As soon as a researcher at a technology firm in South Korea arrives at work, he hangs his ID card around his neck. But his is no ordinary ID. The card has a Radio Frequency Identification (RFID) tag on the back, which tracks the time he get to work and leaves, where he is in the building at any time, and how many times and for how long he is out of his seat.
Should the boss be watching us so closely? American company CityWatcher.com’s practice of implanting RFID chips into employees raised issues of human rights. In South Korea, monitoring at work has become common. According to research from the National Human Rights Commission of Korea, over half of the workforce is monitored through some sort of surveillance technology. Of Korean firms that have put RFID systems in place, only 20 percent have done so after discussions with labor unions.
Despite the controversies, there seems little doubt that we are set to enter the RFID era. Internationally, RFID is expected to continue to be among the hottest technologies in 2006. As a major contributor to the development of RFID, South Korea is busy finding new ways to apply the technology.
Libraries and transportation facilities in South Korea are now installing RFID chips. One of the most anticipated uses of the technology, however, will be to monitor dealings with North Korea.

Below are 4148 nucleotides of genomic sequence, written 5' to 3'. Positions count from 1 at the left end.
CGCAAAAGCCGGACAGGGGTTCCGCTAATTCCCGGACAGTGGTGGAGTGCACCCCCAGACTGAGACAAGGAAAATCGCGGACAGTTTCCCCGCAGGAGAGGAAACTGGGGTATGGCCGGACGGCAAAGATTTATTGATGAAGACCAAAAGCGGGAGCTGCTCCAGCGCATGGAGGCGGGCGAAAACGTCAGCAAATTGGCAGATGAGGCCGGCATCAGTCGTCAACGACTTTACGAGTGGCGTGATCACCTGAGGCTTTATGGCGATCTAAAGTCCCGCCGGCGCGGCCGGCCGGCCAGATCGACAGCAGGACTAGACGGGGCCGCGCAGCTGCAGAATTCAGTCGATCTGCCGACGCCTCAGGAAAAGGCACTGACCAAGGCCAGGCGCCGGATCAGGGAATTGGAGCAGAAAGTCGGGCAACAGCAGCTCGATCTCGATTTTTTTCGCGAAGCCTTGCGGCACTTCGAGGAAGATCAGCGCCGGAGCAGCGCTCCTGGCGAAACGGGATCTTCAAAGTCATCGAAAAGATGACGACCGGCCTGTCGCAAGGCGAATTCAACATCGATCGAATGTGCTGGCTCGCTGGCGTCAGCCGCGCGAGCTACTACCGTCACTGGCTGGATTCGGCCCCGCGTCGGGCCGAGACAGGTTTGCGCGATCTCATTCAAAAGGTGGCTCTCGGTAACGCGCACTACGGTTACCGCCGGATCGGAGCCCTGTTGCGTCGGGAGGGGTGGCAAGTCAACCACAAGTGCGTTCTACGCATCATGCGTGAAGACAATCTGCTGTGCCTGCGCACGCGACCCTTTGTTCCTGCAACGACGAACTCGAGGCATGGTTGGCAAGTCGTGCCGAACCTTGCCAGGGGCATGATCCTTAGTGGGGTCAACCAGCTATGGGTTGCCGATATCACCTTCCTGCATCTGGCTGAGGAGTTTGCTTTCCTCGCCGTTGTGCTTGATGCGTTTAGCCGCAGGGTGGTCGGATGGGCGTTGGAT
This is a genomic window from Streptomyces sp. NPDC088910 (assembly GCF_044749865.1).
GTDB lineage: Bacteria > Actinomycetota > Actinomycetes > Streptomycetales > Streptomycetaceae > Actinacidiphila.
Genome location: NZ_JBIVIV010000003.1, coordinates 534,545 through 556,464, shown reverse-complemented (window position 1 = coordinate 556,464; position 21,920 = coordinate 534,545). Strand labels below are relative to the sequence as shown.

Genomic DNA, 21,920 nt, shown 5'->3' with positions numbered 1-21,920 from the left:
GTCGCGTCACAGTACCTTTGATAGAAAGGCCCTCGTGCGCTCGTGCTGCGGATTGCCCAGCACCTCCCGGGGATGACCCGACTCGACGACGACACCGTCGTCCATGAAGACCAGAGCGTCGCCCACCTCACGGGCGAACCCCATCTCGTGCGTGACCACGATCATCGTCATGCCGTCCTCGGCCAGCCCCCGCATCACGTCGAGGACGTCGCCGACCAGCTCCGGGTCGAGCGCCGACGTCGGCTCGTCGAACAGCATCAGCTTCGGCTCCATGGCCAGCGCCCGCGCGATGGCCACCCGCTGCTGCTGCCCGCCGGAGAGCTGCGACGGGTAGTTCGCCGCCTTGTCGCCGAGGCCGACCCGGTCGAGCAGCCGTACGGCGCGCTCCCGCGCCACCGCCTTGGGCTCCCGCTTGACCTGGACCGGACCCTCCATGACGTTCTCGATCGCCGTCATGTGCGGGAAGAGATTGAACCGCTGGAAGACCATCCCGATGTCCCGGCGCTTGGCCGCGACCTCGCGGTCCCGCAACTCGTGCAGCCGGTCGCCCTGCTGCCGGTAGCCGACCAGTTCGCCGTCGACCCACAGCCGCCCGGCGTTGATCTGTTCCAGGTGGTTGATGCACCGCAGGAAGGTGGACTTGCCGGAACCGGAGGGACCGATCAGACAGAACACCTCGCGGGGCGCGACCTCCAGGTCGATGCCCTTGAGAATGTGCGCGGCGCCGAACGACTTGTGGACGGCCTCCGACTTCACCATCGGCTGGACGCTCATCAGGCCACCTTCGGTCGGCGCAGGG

The South Korean government plans to issue RFID-equipped cards to travellers to the North, Yonhap News reported on Feb. 14. The new cards were tested on 30 people who crossed the border last December. The system is expected to reduce paperwork related to movement across the border and cut time for clearing customs.
RFID cards will also be used to keep track of strategic equipment taken to North Korea. With the expansion of South Korean facilities in the North’s Kaesong Industrial Complex, the system will relieve concerns about technology being diverted for military purposes.
Travel and trade between South and North Korea are growing, and Seoul hopes to have the RFID system online within months.
Eventually, RFID chips might be used in multi-functional card that serves as ID, passport, transit card, and cafeteria meal ticket. For better or worse, South Korea appears to be at the forefront of the move toward RFID.